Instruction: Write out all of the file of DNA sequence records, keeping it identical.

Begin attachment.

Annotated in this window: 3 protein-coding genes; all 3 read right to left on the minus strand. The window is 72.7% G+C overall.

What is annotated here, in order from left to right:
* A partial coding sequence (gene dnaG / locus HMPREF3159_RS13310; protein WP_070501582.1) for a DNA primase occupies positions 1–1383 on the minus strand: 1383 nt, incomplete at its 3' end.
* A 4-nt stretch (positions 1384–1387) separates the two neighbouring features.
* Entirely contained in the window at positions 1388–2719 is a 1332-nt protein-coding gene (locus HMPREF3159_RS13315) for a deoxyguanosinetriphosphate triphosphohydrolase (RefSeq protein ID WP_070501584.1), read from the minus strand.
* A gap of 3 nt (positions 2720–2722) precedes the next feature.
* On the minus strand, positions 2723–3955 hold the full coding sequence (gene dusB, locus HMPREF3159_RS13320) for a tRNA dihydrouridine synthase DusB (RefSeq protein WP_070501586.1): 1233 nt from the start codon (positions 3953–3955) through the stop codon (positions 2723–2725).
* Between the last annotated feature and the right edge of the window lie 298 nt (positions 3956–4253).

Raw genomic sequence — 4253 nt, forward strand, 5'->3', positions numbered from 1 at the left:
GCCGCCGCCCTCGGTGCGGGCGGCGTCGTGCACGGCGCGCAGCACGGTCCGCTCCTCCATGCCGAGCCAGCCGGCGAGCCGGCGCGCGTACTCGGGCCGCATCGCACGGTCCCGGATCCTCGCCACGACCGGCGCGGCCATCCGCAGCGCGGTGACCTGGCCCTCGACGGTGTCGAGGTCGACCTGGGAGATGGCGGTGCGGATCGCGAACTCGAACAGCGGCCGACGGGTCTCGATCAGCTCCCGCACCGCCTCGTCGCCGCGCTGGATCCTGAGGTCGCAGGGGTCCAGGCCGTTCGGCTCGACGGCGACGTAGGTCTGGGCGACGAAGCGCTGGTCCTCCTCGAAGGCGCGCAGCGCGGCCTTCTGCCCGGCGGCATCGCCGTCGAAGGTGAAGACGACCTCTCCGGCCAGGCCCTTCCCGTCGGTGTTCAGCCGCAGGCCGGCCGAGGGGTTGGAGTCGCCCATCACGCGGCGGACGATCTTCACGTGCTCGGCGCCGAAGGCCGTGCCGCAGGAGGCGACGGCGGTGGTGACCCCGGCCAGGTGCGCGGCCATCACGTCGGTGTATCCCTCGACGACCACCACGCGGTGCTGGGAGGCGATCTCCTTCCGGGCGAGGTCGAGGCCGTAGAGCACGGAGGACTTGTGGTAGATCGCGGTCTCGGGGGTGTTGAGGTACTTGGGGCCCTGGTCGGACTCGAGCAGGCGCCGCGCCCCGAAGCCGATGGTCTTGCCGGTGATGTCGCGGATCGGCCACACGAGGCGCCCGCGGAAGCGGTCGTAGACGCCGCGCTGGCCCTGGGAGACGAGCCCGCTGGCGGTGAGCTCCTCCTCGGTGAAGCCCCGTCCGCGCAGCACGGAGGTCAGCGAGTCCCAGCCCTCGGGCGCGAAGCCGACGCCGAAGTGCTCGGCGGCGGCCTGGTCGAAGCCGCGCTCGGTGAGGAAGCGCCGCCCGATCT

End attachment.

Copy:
Annotated in this window: 3 protein-coding genes; all 3 read right to left on the minus strand. The window is 72.7% G+C overall.

What is annotated here, in order from left to right:
* A partial coding sequence (gene dnaG / locus HMPREF3159_RS13310; protein WP_070501582.1) for a DNA primase occupies positions 1–1383 on the minus strand: 1383 nt, incomplete at its 3' end.
* A 4-nt stretch (positions 1384–1387) separates the two neighbouring features.
* Entirely contained in the window at positions 1388–2719 is a 1332-nt protein-coding gene (locus HMPREF3159_RS13315) for a deoxyguanosinetriphosphate triphosphohydrolase (RefSeq protein ID WP_070501584.1), read from the minus strand.
* A gap of 3 nt (positions 2720–2722) precedes the next feature.
* On the minus strand, positions 2723–3955 hold the full coding sequence (gene dusB, locus HMPREF3159_RS13320) for a tRNA dihydrouridine synthase DusB (RefSeq protein WP_070501586.1): 1233 nt from the start codon (positions 3953–3955) through the stop codon (positions 2723–2725).
* Between the last annotated feature and the right edge of the window lie 298 nt (positions 3956–4253).

Raw genomic sequence — 4253 nt, forward strand, 5'->3', positions numbered from 1 at the left:
GCCGCCGCCCTCGGTGCGGGCGGCGTCGTGCACGGCGCGCAGCACGGTCCGCTCCTCCATGCCGAGCCAGCCGGCGAGCCGGCGCGCGTACTCGGGCCGCATCGCACGGTCCCGGATCCTCGCCACGACCGGCGCGGCCATCCGCAGCGCGGTGACCTGGCCCTCGACGGTGTCGAGGTCGACCTGGGAGATGGCGGTGCGGATCGCGAACTCGAACAGCGGCCGACGGGTCTCGATCAGCTCCCGCACCGCCTCGTCGCCGCGCTGGATCCTGAGGTCGCAGGGGTCCAGGCCGTTCGGCTCGACGGCGACGTAGGTCTGGGCGACGAAGCGCTGGTCCTCCTCGAAGGCGCGCAGCGCGGCCTTCTGCCCGGCGGCATCGCCGTCGAAGGTGAAGACGACCTCTCCGGCCAGGCCCTTCCCGTCGGTGTTCAGCCGCAGGCCGGCCGAGGGGTTGGAGTCGCCCATCACGCGGCGGACGATCTTCACGTGCTCGGCGCCGAAGGCCGTGCCGCAGGAGGCGACGGCGGTGGTGACCCCGGCCAGGTGCGCGGCCATCACGTCGGTGTATCCCTCGACGACCACCACGCGGTGCTGGGAGGCGATCTCCTTCCGGGCGAGGTCGAGGCCGTAGAGCACGGAGGACTTGTGGTAGATCGCGGTCTCGGGGGTGTTGAGGTACTTGGGGCCCTGGTCGGACTCGAGCAGGCGCCGCGCCCCGAAGCCGATGGTCTTGCCGGTGATGTCGCGGATCGGCCACACGAGGCGCCCGCGGAAGCGGTCGTAGACGCCGCGCTGGCCCTGGGAGACGAGCCCGCTGGCGGTGAGCTCCTCCTCGGTGAAGCCCCGTCCGCGCAGCACGGAGGTCAGCGAGTCCCAGCCCTCGGGCGCGAAGCCGACGCCGAAGTGCTCGGCGGCGGCCTGGTCGAAGCCGCGCTCGGTGAGGAAGCGCCGCCCGATCT